“It was a time when I became increasingly aware of all the great blues that was around me, and there were Saturday nights when I stayed home to listen to my favorite blues radio shows on WNUR and North Western University’s radio station rather than go to social events.”
He was also starting to build a huge blues record collection, a collection that has continued to grow through the years.
When it came time to choose a college, Bob opted to go to the University of Tulsa, Oklahoma, where he would major in business, a choice that would serve him well through the years. Why Tulsa? “It seemed like an adventure,” he says, adding that he really enjoyed the warmer climate, which was in stark contrast to the frigid Chicago winters he would leave behind.
Once there, he set out to carve out a place in the local music scene, despite the fact that, at 18, he was a year shy of the official drinking age. “I managed to get a fake ID,” he says, “and before I knew it I was playing with the Tulsa Blues Band, which led to other bands.”
It didn’t take long for him to recognize that being from Chicago and having that “Chicago sound” had its advantages. “People from Tulsa were really intrigued by that particular flavor,” he recalls, and as he was the only player in town with that sound, he got a good bit of work.
And so it was that during his Tulsa years he lived what he refers to as “a wonderful dual life: being a student by day, and a musician by night.”
Bob would return to Chicago during holiday and semester breaks, where once again he immersed himself in the local blues scene, sitting in with the likes of The Aces (Little Walter’s band), Lonnie Brooks, Mighty Joe Young, Sunnyland Slim and the aforementioned Eddie Taylor.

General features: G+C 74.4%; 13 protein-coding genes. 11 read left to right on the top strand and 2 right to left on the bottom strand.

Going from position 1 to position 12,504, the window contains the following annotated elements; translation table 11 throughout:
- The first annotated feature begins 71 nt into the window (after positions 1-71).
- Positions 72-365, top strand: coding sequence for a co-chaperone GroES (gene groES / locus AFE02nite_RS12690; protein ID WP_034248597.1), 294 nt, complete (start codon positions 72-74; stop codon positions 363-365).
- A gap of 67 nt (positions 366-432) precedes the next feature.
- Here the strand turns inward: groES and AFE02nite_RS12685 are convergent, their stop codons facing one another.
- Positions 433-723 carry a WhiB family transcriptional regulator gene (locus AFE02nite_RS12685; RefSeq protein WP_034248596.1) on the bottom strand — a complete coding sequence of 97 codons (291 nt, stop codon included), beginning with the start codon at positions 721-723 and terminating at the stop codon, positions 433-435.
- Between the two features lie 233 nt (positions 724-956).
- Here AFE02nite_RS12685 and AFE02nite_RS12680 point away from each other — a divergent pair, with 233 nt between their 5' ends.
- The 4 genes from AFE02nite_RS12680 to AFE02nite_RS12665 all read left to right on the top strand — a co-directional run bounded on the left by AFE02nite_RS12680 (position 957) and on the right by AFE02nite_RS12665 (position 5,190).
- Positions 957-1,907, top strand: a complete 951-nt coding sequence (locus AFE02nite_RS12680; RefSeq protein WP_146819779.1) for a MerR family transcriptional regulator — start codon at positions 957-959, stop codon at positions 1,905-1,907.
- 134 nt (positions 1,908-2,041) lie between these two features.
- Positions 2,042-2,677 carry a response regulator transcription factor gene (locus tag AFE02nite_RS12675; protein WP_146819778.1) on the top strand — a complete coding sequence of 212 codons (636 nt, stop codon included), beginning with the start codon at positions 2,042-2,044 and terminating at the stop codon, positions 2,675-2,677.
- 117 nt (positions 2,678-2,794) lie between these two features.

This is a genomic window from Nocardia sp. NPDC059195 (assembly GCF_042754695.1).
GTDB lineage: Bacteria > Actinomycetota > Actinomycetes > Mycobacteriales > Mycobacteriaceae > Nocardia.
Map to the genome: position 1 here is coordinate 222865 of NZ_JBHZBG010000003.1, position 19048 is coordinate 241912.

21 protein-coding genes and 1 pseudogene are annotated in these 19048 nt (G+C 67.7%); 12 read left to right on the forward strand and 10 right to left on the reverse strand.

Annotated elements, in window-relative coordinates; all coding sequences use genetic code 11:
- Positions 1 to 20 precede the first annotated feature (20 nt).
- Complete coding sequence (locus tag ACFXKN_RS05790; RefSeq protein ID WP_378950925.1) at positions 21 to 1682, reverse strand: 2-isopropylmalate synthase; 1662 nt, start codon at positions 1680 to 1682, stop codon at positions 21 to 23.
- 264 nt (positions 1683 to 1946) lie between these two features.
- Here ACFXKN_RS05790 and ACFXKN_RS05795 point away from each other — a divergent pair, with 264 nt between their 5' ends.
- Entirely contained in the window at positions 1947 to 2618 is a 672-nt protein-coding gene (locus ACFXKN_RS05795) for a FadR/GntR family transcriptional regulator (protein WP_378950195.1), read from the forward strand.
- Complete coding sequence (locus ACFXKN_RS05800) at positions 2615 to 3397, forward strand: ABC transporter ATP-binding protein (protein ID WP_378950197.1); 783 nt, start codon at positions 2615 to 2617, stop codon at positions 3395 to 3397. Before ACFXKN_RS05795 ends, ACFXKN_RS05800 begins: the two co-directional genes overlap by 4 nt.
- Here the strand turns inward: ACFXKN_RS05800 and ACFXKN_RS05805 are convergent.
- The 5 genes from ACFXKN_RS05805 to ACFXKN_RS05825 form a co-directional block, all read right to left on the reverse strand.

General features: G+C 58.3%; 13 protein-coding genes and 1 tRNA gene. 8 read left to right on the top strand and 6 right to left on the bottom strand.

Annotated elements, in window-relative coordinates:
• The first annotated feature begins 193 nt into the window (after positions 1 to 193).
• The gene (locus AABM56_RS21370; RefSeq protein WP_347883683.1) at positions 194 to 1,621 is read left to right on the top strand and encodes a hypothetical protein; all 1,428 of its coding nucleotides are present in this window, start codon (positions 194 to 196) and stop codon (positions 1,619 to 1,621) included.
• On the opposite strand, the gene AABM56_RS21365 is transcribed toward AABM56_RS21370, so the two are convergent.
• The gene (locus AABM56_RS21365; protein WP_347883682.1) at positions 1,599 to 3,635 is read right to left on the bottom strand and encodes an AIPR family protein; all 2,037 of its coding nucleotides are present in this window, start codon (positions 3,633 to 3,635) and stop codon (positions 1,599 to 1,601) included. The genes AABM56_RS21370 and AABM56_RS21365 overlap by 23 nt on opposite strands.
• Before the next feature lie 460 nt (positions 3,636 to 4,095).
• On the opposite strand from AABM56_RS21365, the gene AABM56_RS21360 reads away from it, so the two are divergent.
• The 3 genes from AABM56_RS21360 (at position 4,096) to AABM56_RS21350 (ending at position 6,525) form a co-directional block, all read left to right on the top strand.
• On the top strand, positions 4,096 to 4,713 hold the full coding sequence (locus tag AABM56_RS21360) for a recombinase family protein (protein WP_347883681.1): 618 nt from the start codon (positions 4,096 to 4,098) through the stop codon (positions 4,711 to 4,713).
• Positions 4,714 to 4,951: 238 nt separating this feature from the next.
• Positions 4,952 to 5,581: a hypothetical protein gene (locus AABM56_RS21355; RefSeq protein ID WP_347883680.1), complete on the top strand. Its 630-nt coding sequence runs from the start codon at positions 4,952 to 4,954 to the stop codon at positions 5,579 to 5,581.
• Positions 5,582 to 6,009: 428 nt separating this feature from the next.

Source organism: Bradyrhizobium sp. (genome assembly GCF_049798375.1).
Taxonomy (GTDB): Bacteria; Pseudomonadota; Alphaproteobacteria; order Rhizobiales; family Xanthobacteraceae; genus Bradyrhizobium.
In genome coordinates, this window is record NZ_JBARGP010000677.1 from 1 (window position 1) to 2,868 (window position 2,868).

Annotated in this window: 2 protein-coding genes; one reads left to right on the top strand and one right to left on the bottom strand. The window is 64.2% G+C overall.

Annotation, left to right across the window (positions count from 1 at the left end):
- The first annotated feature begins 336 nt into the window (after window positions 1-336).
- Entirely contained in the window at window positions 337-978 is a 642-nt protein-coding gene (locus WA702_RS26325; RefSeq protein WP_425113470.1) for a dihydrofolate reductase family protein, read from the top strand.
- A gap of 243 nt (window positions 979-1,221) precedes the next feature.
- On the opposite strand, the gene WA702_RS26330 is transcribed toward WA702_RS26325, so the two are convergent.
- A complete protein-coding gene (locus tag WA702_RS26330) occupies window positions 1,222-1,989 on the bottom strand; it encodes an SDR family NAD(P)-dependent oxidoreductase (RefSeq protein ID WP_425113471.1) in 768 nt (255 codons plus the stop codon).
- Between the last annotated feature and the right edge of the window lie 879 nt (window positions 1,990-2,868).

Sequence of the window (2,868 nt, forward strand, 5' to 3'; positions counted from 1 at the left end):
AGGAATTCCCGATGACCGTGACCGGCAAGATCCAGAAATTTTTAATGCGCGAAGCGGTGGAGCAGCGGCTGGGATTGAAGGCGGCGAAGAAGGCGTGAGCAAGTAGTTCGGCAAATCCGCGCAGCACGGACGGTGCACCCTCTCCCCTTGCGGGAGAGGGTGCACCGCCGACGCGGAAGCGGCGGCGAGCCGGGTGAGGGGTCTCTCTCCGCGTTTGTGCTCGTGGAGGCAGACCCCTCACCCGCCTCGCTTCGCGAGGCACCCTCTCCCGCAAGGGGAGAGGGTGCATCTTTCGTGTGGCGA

A part-time summer job at Sound Unlimited led to a full-time, post-graduation gig as part of the management team that oversaw the record wholesaler’s transition into the computer age and the way they sold and boxed orders.
The following year, while still working full-time at Sound Unlimited, Corritore launched his own record label: Blues Over Blues. It would be the first step in a life commitment to record (and therefore preserve) what he refers to as “the sounds of otherwise obscure blues artists.”
“I always looked at a recorded piece of music as something sacred,” he explains, “and there were all of these great harmonica players who were undocumented.
“My first record was with Little Willie Anderson. He was Little Walter’s valet, and he played in the rougher stylings of the later part of Little Walter’s career.”
The album, which brought together several of Little Walter’s former band mates, was a minor hit, but, says Corritore, “It was my first experience in a recording studio, and I loved it.
“I had a lot of help from the people who had done this before me,” he recalls, among them Steve Wisner, Dick Shurman and Bob Koester.
Corritore’s one-man-band of a label produced a second record a year later featuring another great harmonica player: Big Leon Brooks.
That’s Brooks on harp and vocals, along with Louis Myers on guitar, Bob Stroger on bass, Moose Walker on piano, and Odie Payne Jr on drums.
The experience of producing these albums and getting to work with and know these musicians was only secondary to the satisfaction that came from helping to preserve their music. “I realized that I was making a major statement in their lives, knowing that at that point they had yet to make an album of their own.
“Those records became historical markers for generations to come. People who are deep into this music still refer to them. So it’s gratifying that three or four generations later, people tell me that they love those records.”